Microsoft, it seems official now, are going down an always-online route, as well as putting more emphasis on other activities as well as video games. Whether this makes it a games console or not, we have yet to really tell because until it has been unveiled, there’s simply no way to tell what their actual goals are. We only know scraps from developers working on projects. However, the always online is a real sore point right now; with the problems Diablo 3 and SimCity have had, it will take a minor outage to create a real hoo-hah in the gaming world about being unable to play a game. Of course, this was ably demonstrated by Adam Orthy, who seemed to miss the point that it’s not just peoples Internet lines that can be cut with surprise maintenance and thunder storms, but of course their own servers will have to be able to keep up. Any work has to be done when it will inconvenience people least – this means regionally-set servers. And that’s going to cost a boatload of money as well.

All of the above have one thing in common, of course – these are flawed ideas which are going to cost these companies dearly not in reputational terms, but financially too. Sony’s social network is going to need policing. It’s going to need serious security. It’s going to need constant surveillance and maintenance. All of this is going to cost it money – money, incidentally, that it really can’t afford to be throwing around so recklessly at the moment. Microsoft are going to need to invest in serious infrastructure to ensure that there is minimal interference and downtime, and if it needs to do a U-Turn that’s going to cost an absolute fortune. Nintendo has a big question mark over its head in terms of technical reliability – this is always a sore point for a new console, but particularly for Nintendo who aren’t using revolutionary ideas here, and for whom reliability has been a big part of its appeal for almost three decades. If it needs to start replacing U-Pads that are malfunctioning or technically not reliable, then that’s almost $100 per replacement. With almost four million machines on the market, that’s a considerable sum of money to pony up.

Thing is, none of this is necessary.

The industry seems to think that we need new, and we need it now. I love new IP; I am a big fan of new IP, as my love of Dark Souls, Dishonoured, Journey and BioShock indicate. That said, Sony had buckets of old IP to play with; Maximo, MediEvil, Primal and more. Microsoft had plenty to play with too; we’re sorely missing a new Oddworld right now. New IP is fantastic, but not at the expense of just focusing on new IP each generation. They have plenty of amazing material already there; they invest millions into new stories and characters when they’re all sitting on a potential goldmine that they made for themselves. Also, New IP doesn’t need to be expensive – Dishonoured, Dark Souls, Journey and BioShock were all made on realistic budgets and made money. Okay, not Wii Sports money, or Mario Kart money or even Call of Duty money. But they still made a lot of money in their own right.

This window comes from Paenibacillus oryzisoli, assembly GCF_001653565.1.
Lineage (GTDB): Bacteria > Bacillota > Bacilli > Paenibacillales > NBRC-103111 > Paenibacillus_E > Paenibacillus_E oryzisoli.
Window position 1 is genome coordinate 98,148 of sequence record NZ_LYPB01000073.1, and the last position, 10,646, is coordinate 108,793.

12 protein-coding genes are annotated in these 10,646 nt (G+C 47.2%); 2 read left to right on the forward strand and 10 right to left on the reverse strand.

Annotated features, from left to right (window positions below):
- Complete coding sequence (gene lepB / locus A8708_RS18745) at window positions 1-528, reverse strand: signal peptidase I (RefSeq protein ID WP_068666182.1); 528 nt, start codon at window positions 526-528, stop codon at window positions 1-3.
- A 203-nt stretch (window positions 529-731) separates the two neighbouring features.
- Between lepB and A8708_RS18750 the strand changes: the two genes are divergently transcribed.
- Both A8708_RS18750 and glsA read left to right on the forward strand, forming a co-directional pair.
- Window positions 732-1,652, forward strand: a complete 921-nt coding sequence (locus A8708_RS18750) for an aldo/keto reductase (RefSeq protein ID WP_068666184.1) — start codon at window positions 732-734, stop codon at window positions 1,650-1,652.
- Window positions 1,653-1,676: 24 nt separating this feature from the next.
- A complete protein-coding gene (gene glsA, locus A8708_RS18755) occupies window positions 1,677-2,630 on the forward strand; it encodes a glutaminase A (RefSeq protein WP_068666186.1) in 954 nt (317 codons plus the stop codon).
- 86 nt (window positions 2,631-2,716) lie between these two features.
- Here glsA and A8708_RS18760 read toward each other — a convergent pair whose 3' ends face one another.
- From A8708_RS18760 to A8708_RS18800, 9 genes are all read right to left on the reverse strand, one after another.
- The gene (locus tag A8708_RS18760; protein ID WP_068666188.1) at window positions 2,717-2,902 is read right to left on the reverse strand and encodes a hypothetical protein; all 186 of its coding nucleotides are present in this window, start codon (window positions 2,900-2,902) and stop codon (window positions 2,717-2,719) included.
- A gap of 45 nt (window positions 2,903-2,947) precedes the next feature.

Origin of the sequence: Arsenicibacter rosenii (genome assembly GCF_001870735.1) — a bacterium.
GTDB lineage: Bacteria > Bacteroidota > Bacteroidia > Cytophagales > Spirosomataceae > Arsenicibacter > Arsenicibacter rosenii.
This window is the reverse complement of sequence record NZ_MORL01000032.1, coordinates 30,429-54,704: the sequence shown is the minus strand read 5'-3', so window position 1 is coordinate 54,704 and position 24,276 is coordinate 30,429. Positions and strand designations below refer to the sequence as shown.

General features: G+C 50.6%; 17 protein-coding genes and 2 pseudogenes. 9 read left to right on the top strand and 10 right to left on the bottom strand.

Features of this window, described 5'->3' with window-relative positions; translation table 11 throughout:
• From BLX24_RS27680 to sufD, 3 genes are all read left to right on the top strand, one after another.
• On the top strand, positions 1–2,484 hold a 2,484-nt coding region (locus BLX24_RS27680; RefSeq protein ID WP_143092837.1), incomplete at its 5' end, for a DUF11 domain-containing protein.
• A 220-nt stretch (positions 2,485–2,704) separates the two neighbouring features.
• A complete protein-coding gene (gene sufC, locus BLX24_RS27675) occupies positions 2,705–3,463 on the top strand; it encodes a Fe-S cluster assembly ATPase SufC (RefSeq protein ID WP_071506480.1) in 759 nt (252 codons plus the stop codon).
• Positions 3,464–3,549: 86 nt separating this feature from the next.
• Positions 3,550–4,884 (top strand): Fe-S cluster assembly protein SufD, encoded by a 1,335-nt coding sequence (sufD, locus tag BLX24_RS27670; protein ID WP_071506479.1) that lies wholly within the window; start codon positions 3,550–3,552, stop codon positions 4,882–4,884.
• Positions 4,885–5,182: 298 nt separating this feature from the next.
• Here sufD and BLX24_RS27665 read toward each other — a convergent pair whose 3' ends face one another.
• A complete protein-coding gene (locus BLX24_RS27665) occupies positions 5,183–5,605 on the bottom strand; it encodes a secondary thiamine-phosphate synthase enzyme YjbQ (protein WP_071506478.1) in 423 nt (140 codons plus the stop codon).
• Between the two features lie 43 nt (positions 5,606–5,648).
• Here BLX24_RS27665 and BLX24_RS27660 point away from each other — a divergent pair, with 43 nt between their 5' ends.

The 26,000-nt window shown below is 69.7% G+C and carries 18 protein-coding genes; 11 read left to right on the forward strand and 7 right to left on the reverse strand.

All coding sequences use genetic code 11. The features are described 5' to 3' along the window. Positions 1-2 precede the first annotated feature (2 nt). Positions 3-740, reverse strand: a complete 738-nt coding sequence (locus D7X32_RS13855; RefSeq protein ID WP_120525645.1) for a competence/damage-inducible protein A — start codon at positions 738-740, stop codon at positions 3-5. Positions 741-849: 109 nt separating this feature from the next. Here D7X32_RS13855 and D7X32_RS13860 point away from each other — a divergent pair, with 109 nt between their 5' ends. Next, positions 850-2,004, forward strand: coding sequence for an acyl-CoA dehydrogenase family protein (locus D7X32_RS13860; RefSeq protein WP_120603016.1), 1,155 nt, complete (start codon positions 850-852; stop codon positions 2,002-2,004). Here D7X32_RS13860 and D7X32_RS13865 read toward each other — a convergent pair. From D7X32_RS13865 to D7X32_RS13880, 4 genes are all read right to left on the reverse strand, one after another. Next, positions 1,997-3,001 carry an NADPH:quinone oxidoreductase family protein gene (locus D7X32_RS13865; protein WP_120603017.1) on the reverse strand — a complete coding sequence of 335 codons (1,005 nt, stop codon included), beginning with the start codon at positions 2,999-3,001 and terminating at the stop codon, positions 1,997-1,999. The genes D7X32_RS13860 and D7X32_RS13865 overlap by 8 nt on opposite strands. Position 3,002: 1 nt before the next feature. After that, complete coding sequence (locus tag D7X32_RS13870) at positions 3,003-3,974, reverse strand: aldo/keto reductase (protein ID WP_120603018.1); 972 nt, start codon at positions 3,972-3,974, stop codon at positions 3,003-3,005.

The same argument can be applied to consoles; all these new fanciful ideas are nice but ultimately superficial. A games console has one primary function; video games. That’s what it has to do. Everything else is garnish, everything else is completely irrelevant to the discussion. If a games console cannot deliver video games, then it’s not a games console. Each company is far too fascinated right now in the garnish, the thing that makes them stand out, the gimmicks. And they all miss the one gimmick that is important, the one thing that above all else will guarantee them sales not only now but well into the future – games people want. This is where I slip Nintendo back in. They obviously know they’ve been burned lately by third-parties. Which is a shame because it was a calculated risk that Nintendo clearly thought was worth taking. But with E3 coming up, there’s talk of a wide range of Wii-U games in the pipeline from Nintendo and its first and second parties. Games people want, asked for, campaigned for and idolised over the years. Nintendo seems to be trying right now to reposition itself back as a games company; which it is. It’s no secret that they have some of the biggest IP in the world. No secret either that people want a new Metroid, a new Zelda, a new Eternal Darkness. Nintendo are trying to get back to the position where its own content can fuel its own sales, which is ultimately a big thing. But it’s a lesson Nintendo should have learned with the 3DS – it went through exactly the same problem. The definition of insanity is repeating the same action expecting a different outcome, right?

That said, Nintendo will still have to deliver on its ideas; there’s nothing worse than ideas that aren’t delivered upon, much like many of the originally promised ideas in Age of Conan. If you can’t deliver them, then the market will simply lose interest that way. It’s a self-made bear trap that they fall into on their own accord, in the quest to deliver these new ideas and concepts they realise that it may be too expensive, or too prone to glitches, issues and legal wrangling. No-where is this more evident on the Wii-U than it’s not-there-in-Europe TVii idea. It took a long time before BBC iPlayer was put onto the X-Box Live service because Microsoft refused to give way that it had to be free to all UK residents. Nintendo are likely having similar issues – Miiverse is free, of course, but it still has to knock out the legalities of licencing and execution before things get moving. And it’s not just the iPlayer – you have 4OD, Demand 5 and the ITV Player as well as new services like PlayTV coming. Nintendo may have wanted all this under one big umbrella – that may indeed have been its nice plan. But channels don’t want to be tied together in this manner, and it’s obviously going to provide Nintendo with a huge headache in the coming weeks and months.